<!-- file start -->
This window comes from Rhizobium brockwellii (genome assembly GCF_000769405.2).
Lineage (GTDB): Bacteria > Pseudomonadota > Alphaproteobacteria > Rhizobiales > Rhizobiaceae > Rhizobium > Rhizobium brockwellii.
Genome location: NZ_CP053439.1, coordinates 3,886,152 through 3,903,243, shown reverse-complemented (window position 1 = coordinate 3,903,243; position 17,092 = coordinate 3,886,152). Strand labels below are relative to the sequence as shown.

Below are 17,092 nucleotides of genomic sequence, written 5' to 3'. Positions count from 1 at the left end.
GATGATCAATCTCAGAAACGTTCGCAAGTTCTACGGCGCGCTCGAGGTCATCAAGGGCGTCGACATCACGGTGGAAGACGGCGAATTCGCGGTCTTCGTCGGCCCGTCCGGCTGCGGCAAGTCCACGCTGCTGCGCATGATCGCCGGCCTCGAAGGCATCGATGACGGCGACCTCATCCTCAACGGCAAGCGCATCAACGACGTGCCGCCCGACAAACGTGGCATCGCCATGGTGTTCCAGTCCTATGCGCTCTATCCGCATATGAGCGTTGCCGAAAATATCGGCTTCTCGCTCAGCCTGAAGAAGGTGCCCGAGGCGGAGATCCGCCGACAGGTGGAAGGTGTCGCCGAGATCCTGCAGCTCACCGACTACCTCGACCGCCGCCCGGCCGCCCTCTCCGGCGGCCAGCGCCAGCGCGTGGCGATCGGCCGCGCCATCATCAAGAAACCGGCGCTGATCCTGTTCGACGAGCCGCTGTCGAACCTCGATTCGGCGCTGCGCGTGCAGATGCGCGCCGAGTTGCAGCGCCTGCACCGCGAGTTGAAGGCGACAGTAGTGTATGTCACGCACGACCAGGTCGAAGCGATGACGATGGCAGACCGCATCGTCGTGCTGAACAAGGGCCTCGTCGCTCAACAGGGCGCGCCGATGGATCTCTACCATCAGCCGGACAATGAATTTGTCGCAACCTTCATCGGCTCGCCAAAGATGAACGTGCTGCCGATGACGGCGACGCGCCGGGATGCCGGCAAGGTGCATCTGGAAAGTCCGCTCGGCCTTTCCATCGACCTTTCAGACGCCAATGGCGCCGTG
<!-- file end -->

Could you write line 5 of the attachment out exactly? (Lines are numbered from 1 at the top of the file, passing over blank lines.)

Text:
GATGATCAATCTCAGAAACGTTCGCAAGTTCTACGGCGCGCTCGAGGTCATCAAGGGCGTCGACATCACGGTGGAAGACGGCGAATTCGCGGTCTTCGTCGGCCCGTCCGGCTGCGGCAAGTCCACGCTGCTGCGCATGATCGCCGGCCTCGAAGGCATCGATGACGGCGACCTCATCCTCAACGGCAAGCGCATCAACGACGTGCCGCCCGACAAACGTGGCATCGCCATGGTGTTCCAGTCCTATGCGCTCTATCCGCATATGAGCGTTGCCGAAAATATCGGCTTCTCGCTCAGCCTGAAGAAGGTGCCCGAGGCGGAGATCCGCCGACAGGTGGAAGGTGTCGCCGAGATCCTGCAGCTCACCGACTACCTCGACCGCCGCCCGGCCGCCCTCTCCGGCGGCCAGCGCCAGCGCGTGGCGATCGGCCGCGCCATCATCAAGAAACCGGCGCTGATCCTGTTCGACGAGCCGCTGTCGAACCTCGATTCGGCGCTGCGCGTGCAGATGCGCGCCGAGTTGCAGCGCCTGCACCGCGAGTTGAAGGCGACAGTAGTGTATGTCACGCACGACCAGGTCGAAGCGATGACGATGGCAGACCGCATCGTCGTGCTGAACAAGGGCCTCGTCGCTCAACAGGGCGCGCCGATGGATCTCTACCATCAGCCGGACAATGAATTTGTCGCAACCTTCATCGGCTCGCCAAAGATGAACGTGCTGCCGATGACGGCGACGCGCCGGGATGCCGGCAAGGTGCATCTGGAAAGTCCGCTCGGCCTTTCCATCGACCTTTCAGACGCCAATGGCGCCGTG